Affinity Methods in Biochemical Separations
Wednesday, March 3rd, 2010
2:00 PM Room: 308B

Adam T Woolley, Brigham Young University

2:00 PMIntroductory Remarks -
2:05 PMRecent Advances and Applications of Microaffinity Chromatography, David Hage
2:40 PMStudying Molecular Interactions Using Micro Free Flow Electrophoresis, Michael Bowser
3:15 PMMulti-functional Device Based on Immunoaffinity Capillary Electrophoresis for the Study of Toxicoproteomic Biomarkers, Norberto Guzman
3:50 PMImmunoaffinity Capillary Electrophoresis Using Cleavable Detection Tags, Charles Henry
4:25 PMIntegrated Affinity/Capillary Electrophoresis Microchips for Multiplexed Biomarker Quantitation, Adam Woolley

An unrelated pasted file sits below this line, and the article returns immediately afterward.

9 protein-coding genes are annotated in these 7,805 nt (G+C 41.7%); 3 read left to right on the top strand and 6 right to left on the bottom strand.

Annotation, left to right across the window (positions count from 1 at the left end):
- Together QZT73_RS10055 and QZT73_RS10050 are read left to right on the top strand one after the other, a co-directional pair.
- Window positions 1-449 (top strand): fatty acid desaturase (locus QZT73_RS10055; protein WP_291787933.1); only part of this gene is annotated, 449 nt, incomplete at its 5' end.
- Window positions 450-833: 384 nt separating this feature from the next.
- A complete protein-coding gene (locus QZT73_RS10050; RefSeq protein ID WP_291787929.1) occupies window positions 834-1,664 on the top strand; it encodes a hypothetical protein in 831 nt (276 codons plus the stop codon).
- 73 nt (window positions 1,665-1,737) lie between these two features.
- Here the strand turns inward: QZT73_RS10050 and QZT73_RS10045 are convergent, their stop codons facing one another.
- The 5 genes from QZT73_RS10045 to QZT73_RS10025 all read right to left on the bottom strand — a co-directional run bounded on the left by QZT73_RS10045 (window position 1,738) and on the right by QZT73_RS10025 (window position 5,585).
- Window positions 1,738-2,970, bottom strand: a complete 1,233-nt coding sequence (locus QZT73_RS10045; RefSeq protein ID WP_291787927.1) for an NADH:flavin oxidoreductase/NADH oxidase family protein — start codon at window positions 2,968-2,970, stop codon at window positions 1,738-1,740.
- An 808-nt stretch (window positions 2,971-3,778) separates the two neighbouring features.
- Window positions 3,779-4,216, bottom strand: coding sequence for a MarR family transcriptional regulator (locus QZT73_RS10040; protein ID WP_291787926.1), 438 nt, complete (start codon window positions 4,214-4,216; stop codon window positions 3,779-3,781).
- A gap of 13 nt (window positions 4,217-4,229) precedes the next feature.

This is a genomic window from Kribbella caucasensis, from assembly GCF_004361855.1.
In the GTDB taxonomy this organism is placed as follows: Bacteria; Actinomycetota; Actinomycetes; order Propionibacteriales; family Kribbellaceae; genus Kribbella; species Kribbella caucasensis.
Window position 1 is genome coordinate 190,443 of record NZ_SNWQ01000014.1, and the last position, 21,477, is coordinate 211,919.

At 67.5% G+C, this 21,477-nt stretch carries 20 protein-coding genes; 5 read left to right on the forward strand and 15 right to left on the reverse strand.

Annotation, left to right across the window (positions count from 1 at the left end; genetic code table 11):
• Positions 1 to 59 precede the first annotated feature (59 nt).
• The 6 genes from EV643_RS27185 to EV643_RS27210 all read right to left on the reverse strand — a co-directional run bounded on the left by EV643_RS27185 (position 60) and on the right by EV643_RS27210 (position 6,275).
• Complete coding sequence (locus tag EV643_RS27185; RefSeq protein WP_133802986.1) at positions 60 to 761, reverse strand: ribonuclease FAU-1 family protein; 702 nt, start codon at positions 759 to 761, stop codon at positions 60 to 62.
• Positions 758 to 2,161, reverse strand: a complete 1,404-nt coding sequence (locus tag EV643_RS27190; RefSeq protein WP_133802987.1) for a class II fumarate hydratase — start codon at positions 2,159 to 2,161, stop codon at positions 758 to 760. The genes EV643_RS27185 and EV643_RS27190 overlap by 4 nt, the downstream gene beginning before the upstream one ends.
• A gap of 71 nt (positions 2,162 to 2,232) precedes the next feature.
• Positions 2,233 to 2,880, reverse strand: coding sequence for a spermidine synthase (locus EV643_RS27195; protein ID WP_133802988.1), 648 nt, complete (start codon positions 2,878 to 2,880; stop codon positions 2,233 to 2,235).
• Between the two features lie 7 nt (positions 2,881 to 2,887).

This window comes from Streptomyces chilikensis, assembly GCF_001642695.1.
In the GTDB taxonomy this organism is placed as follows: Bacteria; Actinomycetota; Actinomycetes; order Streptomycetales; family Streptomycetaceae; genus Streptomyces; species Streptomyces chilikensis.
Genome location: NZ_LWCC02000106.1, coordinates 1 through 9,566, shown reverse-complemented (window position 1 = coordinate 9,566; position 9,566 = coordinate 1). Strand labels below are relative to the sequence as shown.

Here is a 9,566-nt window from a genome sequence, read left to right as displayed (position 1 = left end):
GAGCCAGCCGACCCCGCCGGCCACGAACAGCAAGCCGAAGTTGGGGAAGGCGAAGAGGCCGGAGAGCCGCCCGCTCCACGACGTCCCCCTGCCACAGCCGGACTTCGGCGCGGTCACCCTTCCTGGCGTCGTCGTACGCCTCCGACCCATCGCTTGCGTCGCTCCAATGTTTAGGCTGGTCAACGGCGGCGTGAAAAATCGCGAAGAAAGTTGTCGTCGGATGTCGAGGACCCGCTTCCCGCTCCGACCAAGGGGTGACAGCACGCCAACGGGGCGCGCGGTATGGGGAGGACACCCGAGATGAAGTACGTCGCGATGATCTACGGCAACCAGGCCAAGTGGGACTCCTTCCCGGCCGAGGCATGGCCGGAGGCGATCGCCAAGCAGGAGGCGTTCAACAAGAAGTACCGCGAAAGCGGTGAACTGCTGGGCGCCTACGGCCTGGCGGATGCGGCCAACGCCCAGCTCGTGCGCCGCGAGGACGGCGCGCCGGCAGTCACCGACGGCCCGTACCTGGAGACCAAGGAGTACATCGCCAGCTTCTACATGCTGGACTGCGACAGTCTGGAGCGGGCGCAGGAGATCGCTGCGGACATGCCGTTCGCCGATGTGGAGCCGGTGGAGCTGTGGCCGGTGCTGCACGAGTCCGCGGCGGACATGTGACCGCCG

The separation of biomolecules is key in clinical diagnostics, proteomics, and various other –omics approaches. The field of affinity methods, where analysis is enabled by antibodies, aptamers or other molecules with strong binding to a target, is emerging as an important area in biochemical separations. The proposed symposium will feature key advances in affinity methods in biomolecular separations, which are critical in proteomics, drug discovery, ligand design, etc. An excellent lineup of speakers has been assembled. (1) Prof. Michael Bowser from the University of Minnesota will talk about utilizing microfluidic methods in optimizing aptamer binding. (2) Prof. Charles Henry of Colorado State University will present work on novel cleavable fluorescent tags for immunoaffinity capillary electrophoresis in biomedical and environmental applications. (3) Prof. Adam Woolley of Brigham Young University will describe integrated affinity/capillary electrophoresis microchips for point-of-care biomarker detection. (4) Dr. Norberto Guzman of Princeton Biochemicals, who is a pioneer in the field of affinity separations by capillary electrophoresis, will present recent work in applying this method to chronic disease biomarker isolation and characterization. (5) Prof. David Hage of the University of Nebraska will talk about advances and applications of microaffinity chromatography.